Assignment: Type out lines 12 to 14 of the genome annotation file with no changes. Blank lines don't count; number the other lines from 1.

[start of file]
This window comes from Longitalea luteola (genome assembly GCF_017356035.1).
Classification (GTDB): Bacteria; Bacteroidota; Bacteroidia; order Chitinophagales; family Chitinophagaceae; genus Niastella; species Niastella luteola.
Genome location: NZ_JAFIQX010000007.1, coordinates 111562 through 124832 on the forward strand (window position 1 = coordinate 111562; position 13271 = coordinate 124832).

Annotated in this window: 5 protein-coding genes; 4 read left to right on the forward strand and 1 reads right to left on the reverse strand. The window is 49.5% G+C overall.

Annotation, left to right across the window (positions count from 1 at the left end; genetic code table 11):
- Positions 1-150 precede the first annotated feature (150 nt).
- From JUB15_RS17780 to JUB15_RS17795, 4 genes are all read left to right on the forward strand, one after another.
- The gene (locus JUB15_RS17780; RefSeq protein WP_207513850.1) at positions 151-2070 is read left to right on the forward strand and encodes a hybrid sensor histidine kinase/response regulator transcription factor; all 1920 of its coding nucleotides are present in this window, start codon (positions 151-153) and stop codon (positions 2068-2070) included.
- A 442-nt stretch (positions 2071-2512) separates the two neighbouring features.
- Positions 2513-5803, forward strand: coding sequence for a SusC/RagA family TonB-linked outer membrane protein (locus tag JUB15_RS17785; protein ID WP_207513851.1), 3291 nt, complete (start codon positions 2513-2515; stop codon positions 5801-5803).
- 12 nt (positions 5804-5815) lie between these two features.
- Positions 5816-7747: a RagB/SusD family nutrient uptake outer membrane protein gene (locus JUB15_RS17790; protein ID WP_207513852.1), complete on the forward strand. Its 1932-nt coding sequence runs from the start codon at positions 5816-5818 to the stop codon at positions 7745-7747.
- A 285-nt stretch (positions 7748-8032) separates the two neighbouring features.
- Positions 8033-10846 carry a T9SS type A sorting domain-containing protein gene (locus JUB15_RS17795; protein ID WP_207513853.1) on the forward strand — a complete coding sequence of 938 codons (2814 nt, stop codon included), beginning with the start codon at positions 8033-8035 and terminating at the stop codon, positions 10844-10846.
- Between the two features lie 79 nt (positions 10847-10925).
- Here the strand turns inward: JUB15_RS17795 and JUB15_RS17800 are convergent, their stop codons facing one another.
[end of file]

- Positions 5816-7747: a RagB/SusD family nutrient uptake outer membrane protein gene (locus JUB15_RS17790; protein ID WP_207513852.1), complete on the forward strand. Its 1932-nt coding sequence runs from the start codon at positions 5816-5818 to the stop codon at positions 7745-7747.
- A 285-nt stretch (positions 7748-8032) separates the two neighbouring features.
- Positions 8033-10846 carry a T9SS type A sorting domain-containing protein gene (locus JUB15_RS17795; protein ID WP_207513853.1) on the forward strand — a complete coding sequence of 938 codons (2814 nt, stop codon included), beginning with the start codon at positions 8033-8035 and terminating at the stop codon, positions 10844-10846.